The three score lines define four panels in each halfsection, (1 a stationary panel having (A) a first longitudinal edge comprising the entire hinge portion and an edge of a part of one of the slits, (B) a second longitudinal edge coincident with a longitudinal edge of the half section, (C) a first tranverse edge positioned to terminate interiorly at a point coincident with one end of the hinge, and (D) a second transverse edge positioned to terminate interiorly at the slit abutting the other end of the hinge, (2) a terminally disposed first foldable panel hingedly connected to the aforementioned stationary panel at the first transverse edge thereof, (3) an interiorly disposed second foldable panel hingedly connected to the stationary panel at the second transverse edge thereof, and (4) a terminally disposed third panel hingedly connected to the aforementioned second foldable panel.
As the drawings show, the terminally disposed first foldable panel, the stationary panel, the interiorly disposed second foldable panel, and the terminally disposed third panel are in sequential relationship.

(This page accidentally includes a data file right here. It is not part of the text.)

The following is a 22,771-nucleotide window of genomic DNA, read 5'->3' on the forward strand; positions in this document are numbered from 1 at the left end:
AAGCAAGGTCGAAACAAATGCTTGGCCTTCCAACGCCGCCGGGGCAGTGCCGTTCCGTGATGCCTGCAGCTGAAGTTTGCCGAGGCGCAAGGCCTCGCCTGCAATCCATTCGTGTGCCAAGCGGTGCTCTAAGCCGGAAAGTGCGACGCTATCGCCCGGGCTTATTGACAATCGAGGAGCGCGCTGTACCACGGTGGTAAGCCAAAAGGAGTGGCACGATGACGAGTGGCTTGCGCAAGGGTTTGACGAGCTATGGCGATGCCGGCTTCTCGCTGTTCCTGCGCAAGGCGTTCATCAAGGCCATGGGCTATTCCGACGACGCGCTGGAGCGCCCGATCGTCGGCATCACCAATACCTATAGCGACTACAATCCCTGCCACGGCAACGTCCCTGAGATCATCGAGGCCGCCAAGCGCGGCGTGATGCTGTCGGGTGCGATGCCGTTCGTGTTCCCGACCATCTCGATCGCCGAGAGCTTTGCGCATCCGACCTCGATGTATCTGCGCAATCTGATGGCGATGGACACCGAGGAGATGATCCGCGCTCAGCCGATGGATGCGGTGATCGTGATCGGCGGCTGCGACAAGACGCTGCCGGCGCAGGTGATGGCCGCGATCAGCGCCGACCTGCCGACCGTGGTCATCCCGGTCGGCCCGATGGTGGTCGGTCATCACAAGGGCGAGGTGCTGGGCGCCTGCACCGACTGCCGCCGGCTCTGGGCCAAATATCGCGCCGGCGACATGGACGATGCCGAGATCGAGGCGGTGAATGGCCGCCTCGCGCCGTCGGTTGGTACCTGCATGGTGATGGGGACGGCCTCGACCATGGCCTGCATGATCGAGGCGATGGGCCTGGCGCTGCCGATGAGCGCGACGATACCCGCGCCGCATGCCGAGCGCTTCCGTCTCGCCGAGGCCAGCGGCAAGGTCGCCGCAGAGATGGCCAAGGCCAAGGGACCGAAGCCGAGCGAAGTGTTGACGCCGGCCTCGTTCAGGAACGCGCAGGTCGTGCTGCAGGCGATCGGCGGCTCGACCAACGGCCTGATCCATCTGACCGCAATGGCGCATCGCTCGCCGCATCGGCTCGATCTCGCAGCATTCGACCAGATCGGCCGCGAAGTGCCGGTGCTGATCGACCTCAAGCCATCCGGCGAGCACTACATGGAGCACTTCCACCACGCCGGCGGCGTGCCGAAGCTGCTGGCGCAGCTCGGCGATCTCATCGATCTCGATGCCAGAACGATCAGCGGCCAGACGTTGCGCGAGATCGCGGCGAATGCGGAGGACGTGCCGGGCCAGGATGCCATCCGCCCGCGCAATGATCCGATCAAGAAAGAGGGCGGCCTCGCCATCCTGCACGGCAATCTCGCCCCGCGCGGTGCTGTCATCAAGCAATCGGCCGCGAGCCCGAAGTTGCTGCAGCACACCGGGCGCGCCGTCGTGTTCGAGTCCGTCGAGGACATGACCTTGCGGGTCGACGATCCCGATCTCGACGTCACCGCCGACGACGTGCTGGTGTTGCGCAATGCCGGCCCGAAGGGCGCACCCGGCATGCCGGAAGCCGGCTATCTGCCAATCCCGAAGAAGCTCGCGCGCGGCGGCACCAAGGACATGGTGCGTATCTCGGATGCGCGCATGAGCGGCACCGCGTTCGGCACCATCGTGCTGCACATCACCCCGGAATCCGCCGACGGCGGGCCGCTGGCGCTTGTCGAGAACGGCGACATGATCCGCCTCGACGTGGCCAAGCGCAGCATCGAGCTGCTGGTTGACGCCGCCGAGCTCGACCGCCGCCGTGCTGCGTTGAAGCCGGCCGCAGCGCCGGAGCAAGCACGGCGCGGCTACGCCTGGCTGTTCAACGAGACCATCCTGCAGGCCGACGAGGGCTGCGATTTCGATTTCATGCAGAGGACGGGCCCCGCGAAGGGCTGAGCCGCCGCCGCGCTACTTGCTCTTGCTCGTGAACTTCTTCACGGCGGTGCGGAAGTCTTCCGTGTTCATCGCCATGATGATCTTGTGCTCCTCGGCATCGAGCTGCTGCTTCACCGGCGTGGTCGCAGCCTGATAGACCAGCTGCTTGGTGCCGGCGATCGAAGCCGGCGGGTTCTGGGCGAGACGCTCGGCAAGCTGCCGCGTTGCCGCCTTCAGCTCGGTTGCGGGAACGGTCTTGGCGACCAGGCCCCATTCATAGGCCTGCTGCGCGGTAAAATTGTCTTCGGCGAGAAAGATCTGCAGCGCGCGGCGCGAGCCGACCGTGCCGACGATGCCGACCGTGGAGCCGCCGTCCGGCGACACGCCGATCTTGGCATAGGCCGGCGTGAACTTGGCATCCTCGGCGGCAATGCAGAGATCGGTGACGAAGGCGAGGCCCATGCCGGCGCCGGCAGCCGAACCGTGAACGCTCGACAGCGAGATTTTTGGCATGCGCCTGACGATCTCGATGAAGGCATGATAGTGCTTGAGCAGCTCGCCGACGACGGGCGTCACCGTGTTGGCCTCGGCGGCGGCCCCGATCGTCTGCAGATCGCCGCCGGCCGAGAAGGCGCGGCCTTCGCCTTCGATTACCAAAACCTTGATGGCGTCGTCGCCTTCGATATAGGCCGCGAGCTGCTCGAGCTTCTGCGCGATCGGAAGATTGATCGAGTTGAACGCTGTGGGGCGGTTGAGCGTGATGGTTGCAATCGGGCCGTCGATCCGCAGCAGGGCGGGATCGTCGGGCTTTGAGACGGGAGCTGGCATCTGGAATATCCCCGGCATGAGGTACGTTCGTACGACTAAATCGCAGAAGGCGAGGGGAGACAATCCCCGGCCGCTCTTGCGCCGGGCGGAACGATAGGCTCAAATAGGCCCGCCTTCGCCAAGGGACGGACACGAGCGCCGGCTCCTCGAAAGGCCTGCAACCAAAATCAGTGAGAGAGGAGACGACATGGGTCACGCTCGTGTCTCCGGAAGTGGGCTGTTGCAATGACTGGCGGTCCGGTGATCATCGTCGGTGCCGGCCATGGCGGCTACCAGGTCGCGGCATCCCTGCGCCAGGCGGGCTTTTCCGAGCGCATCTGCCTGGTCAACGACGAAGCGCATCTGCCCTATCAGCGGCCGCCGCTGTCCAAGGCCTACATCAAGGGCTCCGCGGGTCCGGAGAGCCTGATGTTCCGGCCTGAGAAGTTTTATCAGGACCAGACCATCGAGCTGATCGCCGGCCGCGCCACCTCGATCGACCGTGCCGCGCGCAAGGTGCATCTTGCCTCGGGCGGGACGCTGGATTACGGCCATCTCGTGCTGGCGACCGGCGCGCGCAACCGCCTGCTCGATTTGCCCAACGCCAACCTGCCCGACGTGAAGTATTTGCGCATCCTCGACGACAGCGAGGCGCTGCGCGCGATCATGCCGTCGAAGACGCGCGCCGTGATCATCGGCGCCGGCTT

The foldable panels are capable of being rotated or swung away from the stationary panels to form vanes to produce a divider for a packing case.
The score lines, the slits, and the hinge portion of the bisector are essential elements of the blank, and cooperate to provide a divider of high compression strength.
The invention is not to be construed as limited to the relative dimensions illustrated in the drawings. It is within the purview of the invention to select each element of a desired blank in the manner as taught herein.
To construct a divider from the blank, it is necessary only to fold over the blank on bisector VW, forming two half sections, bringing stationary panels b and fin contact, or near-contact, relationship, all panels in each half section being in the same plane, and to rotate panels a, c, e, and g along their score lines out of the aforementioned plane to a position normal to stationary panels b and f, then to fold panels d and h along their score lines in a direction away from stationary panels b andf, and parallel thereto in spaced-apart relationship.
When constructed as described above, the divider comprises i. two stationary quadrilateral right-angled panels b andf, in offset and back-to-back relationship, having a common longitudinal edge portion over a distance measured by the length of hinge I], the areas of the panels b and fsubtended by the hinge portion being superimposed in double thickness,
ii. a terminally disposed first, and an interiorly disposed second, right-angled quadrilateral vane hingedly attached to opposite transverse edges of each of the aforementioned panels b and f, and extending normal thereto, the vanes being attached to one stationary panel in reverse order with respect to the attachment to the other stationary panel,